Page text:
Ultimately, core services are provided by clinicians, counselors, or certified recovery specialists, among others, overseen by trained supervisors who help them manage their workload and weigh in on treatment practices and client progress. These teams are driven by a desire to work closely with the people they serve, and are dedicated to helping others.

So the question becomes how to create operational efficiencies that allow clinicians and supervisors to focus on client needs, and serve more community members, without simply requiring the teams to work longer hours. For many community clinics, modernizing their technology is a crucial step in becoming more efficient.

But new technologies don’t work well unless everyone adopts them, including clinicians who might be reluctant. So within the clinics supervisors have become important advocates and teachers, encouraging clinicians to embrace the new tools at their disposal, as clinics transition increasingly to the digital era.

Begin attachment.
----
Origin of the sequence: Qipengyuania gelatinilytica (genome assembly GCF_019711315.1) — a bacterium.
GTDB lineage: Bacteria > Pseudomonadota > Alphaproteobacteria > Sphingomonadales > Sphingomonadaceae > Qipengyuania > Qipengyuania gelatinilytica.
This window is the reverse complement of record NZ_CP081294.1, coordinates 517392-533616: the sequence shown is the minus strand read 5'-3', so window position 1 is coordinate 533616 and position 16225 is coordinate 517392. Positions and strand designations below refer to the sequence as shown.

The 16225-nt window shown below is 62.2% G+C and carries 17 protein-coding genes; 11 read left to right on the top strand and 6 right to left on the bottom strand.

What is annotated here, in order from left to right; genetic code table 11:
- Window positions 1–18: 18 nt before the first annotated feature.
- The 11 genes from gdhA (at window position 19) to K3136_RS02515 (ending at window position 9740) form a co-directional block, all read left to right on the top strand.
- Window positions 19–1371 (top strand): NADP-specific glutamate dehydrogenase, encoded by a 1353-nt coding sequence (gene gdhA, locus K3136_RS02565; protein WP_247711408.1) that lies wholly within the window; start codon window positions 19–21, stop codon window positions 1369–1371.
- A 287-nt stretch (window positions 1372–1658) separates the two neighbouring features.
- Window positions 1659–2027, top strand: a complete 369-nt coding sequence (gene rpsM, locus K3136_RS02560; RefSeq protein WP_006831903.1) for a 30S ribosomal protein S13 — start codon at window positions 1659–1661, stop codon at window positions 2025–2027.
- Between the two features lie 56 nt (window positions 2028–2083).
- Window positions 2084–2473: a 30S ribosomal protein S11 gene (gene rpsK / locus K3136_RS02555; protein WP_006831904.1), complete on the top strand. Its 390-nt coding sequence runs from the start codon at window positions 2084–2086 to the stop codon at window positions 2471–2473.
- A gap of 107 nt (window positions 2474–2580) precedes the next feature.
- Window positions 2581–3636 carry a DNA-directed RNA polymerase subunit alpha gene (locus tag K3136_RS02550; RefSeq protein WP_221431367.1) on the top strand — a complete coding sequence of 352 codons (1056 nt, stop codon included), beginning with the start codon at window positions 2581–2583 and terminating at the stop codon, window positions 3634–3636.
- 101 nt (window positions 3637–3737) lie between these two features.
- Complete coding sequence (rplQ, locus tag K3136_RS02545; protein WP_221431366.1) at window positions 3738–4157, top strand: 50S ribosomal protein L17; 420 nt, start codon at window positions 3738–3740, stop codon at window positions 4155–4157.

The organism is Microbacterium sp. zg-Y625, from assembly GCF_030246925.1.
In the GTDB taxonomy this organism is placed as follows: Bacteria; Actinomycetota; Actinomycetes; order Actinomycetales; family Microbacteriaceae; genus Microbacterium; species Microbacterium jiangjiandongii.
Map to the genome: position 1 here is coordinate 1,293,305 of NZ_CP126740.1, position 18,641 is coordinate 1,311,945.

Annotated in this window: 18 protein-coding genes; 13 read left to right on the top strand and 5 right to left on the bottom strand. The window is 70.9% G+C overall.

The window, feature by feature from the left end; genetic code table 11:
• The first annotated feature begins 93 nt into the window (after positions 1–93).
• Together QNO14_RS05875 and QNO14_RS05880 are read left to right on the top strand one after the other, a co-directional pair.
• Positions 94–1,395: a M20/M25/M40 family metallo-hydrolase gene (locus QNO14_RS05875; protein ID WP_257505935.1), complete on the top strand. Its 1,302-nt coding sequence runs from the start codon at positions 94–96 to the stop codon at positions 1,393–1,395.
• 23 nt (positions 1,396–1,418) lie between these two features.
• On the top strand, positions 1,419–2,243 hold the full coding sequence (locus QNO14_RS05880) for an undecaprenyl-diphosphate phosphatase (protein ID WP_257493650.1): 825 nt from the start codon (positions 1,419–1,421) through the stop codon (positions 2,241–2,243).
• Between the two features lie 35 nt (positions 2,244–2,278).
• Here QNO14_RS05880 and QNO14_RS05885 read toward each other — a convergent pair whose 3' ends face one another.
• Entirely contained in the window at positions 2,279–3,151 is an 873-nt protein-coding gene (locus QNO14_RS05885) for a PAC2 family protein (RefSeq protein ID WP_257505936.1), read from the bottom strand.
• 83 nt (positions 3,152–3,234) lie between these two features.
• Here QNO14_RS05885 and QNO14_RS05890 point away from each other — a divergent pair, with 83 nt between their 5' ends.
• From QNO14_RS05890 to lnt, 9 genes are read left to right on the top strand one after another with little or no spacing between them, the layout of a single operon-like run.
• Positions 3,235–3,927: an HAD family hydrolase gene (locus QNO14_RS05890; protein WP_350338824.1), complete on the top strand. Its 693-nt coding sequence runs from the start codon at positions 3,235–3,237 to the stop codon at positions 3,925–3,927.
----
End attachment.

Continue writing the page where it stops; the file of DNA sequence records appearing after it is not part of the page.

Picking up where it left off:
Supervisory Roles

To understand how supervisors at behavioral health clinics have become crucial to new technology adoption, it’s useful to look at what supervisors actually do. Supervisory roles have always been multifaceted jobs that include overseeing clinical teams to help them deliver quality care, by ensuring that clinicians are using the best therapeutic approaches and have the mental bandwidth to engage with patients, despite large caseloads and often with acute symptomology.